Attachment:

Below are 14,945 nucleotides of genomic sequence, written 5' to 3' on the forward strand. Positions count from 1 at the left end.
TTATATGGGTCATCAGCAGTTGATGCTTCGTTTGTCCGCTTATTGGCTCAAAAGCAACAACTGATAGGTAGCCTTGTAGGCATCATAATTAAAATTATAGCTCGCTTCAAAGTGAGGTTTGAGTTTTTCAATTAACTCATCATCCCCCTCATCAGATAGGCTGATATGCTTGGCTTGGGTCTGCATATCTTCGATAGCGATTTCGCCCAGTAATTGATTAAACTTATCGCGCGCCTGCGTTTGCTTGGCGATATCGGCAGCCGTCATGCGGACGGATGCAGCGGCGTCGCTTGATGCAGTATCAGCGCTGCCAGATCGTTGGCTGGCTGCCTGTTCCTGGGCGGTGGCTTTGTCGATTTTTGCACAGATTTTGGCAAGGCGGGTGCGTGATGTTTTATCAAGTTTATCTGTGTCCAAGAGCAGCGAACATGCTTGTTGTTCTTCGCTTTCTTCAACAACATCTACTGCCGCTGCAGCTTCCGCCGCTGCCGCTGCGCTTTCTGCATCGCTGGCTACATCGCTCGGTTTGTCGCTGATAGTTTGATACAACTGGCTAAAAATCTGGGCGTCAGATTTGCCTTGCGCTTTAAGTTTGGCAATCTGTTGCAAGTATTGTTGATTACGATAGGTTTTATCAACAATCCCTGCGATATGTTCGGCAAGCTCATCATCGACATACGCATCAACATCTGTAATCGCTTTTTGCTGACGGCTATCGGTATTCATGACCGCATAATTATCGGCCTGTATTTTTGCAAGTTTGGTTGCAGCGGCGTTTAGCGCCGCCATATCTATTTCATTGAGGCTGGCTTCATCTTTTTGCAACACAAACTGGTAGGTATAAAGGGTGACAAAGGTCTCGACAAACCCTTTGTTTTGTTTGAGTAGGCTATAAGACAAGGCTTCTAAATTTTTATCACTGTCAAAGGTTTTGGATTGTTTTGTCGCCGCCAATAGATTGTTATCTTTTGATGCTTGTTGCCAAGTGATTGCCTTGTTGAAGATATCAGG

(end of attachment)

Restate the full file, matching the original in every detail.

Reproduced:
Below are 14,945 nucleotides of genomic sequence, written 5' to 3' on the forward strand. Positions count from 1 at the left end.
TTATATGGGTCATCAGCAGTTGATGCTTCGTTTGTCCGCTTATTGGCTCAAAAGCAACAACTGATAGGTAGCCTTGTAGGCATCATAATTAAAATTATAGCTCGCTTCAAAGTGAGGTTTGAGTTTTTCAATTAACTCATCATCCCCCTCATCAGATAGGCTGATATGCTTGGCTTGGGTCTGCATATCTTCGATAGCGATTTCGCCCAGTAATTGATTAAACTTATCGCGCGCCTGCGTTTGCTTGGCGATATCGGCAGCCGTCATGCGGACGGATGCAGCGGCGTCGCTTGATGCAGTATCAGCGCTGCCAGATCGTTGGCTGGCTGCCTGTTCCTGGGCGGTGGCTTTGTCGATTTTTGCACAGATTTTGGCAAGGCGGGTGCGTGATGTTTTATCAAGTTTATCTGTGTCCAAGAGCAGCGAACATGCTTGTTGTTCTTCGCTTTCTTCAACAACATCTACTGCCGCTGCAGCTTCCGCCGCTGCCGCTGCGCTTTCTGCATCGCTGGCTACATCGCTCGGTTTGTCGCTGATAGTTTGATACAACTGGCTAAAAATCTGGGCGTCAGATTTGCCTTGCGCTTTAAGTTTGGCAATCTGTTGCAAGTATTGTTGATTACGATAGGTTTTATCAACAATCCCTGCGATATGTTCGGCAAGCTCATCATCGACATACGCATCAACATCTGTAATCGCTTTTTGCTGACGGCTATCGGTATTCATGACCGCATAATTATCGGCCTGTATTTTTGCAAGTTTGGTTGCAGCGGCGTTTAGCGCCGCCATATCTATTTCATTGAGGCTGGCTTCATCTTTTTGCAACACAAACTGGTAGGTATAAAGGGTGACAAAGGTCTCGACAAACCCTTTGTTTTGTTTGAGTAGGCTATAAGACAAGGCTTCTAAATTTTTATCACTGTCAAAGGTTTTGGATTGTTTTGTCGCCGCCAATAGATTGTTATCTTTTGATGCTTGTTGCCAAGTGATTGCCTTGTTGAAGATATCAGG